After the US IIHS made earlier this year its first-ever evaluation over car headlights, pointing out they are doing a poor job, the institute has now tested some small SUVs and the results were even more concerning.
The US Insurance Institute for Highway Safety said in March that only one midsize car out of 31 evaluated earned a good rating in its first-ever vehicle headlights tests, while the best available headlights on 11 cars scored an acceptable rating and nine reached just a marginal rating. IIHS has just published another headlight evaluation, targeting small SUVs this time, and not a single one out of 21 managed to receive a good assessment. With 47 different headlight combinations available, more than two-thirds of them were rated poor. IIHS warned that government standards in this direction need a serious review, as they are based on laboratory tests and do not accurately reflect the performance in real-world driving, especially considering the fact that half of traffic deaths happen either in the dark or around dawn or dusk.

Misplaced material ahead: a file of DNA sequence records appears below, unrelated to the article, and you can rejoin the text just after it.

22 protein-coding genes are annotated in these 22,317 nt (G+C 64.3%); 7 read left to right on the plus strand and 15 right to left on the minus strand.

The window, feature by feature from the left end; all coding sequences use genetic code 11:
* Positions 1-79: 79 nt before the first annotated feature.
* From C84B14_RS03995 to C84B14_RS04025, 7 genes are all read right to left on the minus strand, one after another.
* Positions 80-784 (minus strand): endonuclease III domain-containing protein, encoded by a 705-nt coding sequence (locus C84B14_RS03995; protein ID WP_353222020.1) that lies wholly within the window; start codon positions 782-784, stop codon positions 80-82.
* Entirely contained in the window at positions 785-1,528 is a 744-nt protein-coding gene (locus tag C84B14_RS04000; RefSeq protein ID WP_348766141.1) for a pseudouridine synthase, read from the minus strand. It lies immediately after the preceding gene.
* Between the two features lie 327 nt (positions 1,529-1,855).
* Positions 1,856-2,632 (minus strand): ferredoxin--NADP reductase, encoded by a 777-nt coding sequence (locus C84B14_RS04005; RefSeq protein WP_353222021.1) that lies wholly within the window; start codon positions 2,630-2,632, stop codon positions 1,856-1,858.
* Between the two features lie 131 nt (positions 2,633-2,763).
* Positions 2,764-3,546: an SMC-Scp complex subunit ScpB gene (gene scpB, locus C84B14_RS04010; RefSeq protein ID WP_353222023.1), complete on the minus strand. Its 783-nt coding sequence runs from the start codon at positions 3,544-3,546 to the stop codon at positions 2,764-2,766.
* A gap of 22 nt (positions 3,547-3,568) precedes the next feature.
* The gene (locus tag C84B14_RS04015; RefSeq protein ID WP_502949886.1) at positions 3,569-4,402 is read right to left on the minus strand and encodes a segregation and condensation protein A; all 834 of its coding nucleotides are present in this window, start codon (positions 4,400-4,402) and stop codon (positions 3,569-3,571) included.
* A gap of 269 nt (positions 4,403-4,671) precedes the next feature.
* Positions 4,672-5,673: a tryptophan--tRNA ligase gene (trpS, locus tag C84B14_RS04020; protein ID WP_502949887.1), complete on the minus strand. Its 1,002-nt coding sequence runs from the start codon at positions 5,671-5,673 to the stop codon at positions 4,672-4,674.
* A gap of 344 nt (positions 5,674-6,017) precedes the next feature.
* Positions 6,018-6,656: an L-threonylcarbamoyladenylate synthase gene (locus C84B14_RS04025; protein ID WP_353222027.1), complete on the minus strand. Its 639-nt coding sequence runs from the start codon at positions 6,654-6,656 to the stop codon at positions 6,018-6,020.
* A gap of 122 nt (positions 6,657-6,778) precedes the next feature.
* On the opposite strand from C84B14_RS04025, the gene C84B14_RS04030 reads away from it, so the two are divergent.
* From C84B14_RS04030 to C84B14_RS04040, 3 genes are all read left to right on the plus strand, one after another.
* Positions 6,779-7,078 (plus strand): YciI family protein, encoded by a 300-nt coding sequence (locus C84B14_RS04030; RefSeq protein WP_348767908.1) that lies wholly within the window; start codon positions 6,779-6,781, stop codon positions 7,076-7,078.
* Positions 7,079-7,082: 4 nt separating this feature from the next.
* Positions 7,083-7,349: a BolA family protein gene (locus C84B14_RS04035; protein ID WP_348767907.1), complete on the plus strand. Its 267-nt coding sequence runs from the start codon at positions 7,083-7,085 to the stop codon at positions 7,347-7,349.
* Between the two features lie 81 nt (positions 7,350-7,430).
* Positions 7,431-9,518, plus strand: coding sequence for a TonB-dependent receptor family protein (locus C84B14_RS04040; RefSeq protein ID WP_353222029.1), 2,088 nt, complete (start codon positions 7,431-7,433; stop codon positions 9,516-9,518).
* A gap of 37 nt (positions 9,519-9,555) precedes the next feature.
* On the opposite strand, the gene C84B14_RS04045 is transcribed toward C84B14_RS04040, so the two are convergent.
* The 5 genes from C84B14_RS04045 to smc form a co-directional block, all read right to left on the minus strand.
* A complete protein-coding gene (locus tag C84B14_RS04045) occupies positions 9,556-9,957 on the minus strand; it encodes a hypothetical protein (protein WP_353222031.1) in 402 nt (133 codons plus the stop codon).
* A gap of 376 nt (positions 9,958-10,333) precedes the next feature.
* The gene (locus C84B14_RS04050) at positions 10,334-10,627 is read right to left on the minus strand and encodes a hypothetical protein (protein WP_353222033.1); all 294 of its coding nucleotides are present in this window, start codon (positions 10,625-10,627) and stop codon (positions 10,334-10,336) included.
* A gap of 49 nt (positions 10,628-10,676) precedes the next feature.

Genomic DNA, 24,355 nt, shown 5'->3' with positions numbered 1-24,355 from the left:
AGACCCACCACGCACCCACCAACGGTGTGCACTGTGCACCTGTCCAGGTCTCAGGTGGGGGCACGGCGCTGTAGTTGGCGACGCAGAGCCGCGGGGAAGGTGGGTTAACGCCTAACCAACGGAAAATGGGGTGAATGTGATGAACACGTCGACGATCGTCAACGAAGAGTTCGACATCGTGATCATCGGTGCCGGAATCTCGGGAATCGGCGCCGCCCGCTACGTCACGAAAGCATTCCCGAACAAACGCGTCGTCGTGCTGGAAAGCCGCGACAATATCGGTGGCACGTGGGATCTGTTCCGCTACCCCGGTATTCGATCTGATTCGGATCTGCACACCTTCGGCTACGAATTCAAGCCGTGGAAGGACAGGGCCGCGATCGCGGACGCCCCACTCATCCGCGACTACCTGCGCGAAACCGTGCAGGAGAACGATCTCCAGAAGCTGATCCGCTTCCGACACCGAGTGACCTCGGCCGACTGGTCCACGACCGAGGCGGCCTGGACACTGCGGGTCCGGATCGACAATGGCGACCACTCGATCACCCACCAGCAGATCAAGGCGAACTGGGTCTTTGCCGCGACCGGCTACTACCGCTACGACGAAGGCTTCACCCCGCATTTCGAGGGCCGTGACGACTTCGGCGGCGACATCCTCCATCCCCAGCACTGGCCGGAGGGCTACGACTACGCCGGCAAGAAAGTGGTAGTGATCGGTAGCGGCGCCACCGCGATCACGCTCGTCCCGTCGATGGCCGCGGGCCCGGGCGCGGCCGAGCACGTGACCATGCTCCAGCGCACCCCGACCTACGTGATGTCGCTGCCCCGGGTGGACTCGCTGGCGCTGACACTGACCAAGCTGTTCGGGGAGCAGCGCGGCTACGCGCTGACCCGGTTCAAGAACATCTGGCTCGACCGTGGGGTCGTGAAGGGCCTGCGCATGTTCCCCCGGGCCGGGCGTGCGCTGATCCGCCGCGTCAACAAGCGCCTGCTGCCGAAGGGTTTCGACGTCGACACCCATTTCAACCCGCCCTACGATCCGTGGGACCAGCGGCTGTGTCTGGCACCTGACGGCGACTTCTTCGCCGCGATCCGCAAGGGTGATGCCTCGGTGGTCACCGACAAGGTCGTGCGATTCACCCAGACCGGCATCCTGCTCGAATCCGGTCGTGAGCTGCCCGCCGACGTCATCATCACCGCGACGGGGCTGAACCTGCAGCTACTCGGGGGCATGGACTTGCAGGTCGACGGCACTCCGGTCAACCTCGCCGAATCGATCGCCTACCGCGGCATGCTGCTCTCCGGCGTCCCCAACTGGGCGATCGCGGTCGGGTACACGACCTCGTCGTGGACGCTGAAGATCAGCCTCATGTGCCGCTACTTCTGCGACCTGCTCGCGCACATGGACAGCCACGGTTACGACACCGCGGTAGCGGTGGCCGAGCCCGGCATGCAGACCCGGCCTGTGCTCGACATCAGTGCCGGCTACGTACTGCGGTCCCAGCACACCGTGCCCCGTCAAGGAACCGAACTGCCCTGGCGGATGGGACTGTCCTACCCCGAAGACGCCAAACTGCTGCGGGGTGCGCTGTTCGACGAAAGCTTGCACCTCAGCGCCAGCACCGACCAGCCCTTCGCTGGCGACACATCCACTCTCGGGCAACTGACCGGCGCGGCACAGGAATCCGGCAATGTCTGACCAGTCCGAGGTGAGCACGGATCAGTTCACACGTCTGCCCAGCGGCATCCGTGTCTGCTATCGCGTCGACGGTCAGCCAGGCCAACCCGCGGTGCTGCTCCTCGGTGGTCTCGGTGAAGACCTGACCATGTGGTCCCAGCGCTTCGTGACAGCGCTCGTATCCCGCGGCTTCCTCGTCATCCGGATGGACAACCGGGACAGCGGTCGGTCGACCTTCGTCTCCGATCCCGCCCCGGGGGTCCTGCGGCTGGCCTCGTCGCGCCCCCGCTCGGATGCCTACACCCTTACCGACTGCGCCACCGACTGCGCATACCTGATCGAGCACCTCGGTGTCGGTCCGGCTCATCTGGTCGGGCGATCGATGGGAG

As with midsize cars, the tests for small SUVs showed that a more expensive headlight technology, including HID, LED lamps or curve-adaptive systems, is not a guarantee for a better visibility. “Manufacturers aren’t paying enough attention to the actual on-road performance of this basic equipment,” IIHS Senior Research Engineer Matthew Brumbelow says. “We’re optimistic that improvements will come quickly now that we’ve given automakers something to strive for.” On this basis, companies will have to step up, as vehicles will need good or acceptable headlights starting from next year in order to qualify for the Institute’s highest award, Top Safety Pick+.
IIHS Headlight ratings for small SUVs
Best available headlight system for each model
2017 Ford Escape
2017 Kia Sportage
Mitsubishi Outlander Sport